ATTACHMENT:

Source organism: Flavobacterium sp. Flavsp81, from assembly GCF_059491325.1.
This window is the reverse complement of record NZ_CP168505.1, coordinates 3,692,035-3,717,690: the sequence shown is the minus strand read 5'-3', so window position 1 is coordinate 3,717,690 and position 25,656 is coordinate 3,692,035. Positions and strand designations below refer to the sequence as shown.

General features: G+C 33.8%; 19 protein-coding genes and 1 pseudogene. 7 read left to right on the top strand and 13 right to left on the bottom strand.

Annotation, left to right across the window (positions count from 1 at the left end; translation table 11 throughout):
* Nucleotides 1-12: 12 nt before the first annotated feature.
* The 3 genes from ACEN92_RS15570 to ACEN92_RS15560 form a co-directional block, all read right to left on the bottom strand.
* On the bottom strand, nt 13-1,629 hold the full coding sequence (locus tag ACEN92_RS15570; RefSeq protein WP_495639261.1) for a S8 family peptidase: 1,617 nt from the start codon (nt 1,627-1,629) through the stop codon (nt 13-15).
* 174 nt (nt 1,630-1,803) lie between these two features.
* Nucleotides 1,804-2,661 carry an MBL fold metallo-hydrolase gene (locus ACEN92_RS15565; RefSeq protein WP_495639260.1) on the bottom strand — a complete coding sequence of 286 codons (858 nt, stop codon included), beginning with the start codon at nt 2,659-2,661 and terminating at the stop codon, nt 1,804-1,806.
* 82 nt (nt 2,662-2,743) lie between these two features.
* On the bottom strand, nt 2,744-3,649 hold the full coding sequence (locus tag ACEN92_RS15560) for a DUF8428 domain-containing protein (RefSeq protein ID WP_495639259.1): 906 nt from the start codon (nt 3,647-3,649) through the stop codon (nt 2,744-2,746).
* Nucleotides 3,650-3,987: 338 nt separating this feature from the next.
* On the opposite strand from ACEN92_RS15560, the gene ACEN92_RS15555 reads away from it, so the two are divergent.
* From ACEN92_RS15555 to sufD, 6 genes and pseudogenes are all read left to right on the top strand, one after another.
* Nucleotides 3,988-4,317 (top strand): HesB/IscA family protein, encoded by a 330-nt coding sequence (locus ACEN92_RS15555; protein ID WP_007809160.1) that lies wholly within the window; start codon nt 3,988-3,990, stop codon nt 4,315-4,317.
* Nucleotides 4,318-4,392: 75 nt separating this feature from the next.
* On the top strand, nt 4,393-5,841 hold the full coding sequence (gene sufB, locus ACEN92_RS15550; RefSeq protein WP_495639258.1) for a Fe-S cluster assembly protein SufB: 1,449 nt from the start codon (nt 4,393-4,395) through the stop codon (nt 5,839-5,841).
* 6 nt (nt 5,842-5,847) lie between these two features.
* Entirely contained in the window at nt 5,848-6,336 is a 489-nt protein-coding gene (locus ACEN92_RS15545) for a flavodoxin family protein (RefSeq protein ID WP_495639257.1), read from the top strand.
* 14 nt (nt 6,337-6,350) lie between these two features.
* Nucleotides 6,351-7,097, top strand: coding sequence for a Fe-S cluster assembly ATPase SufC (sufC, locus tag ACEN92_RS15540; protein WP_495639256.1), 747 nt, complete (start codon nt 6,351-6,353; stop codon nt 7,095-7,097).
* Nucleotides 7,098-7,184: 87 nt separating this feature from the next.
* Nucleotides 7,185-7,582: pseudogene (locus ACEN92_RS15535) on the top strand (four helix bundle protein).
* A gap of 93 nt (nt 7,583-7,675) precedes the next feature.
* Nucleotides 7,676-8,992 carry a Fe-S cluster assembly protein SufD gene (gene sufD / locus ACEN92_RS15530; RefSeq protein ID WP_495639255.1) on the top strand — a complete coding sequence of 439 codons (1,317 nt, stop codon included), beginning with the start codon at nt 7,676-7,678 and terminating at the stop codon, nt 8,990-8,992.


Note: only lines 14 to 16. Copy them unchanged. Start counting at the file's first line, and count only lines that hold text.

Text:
* From ACEN92_RS15555 to sufD, 6 genes and pseudogenes are all read left to right on the top strand, one after another.
* Nucleotides 3,988-4,317 (top strand): HesB/IscA family protein, encoded by a 330-nt coding sequence (locus ACEN92_RS15555; protein ID WP_007809160.1) that lies wholly within the window; start codon nt 3,988-3,990, stop codon nt 4,315-4,317.
* Nucleotides 4,318-4,392: 75 nt separating this feature from the next.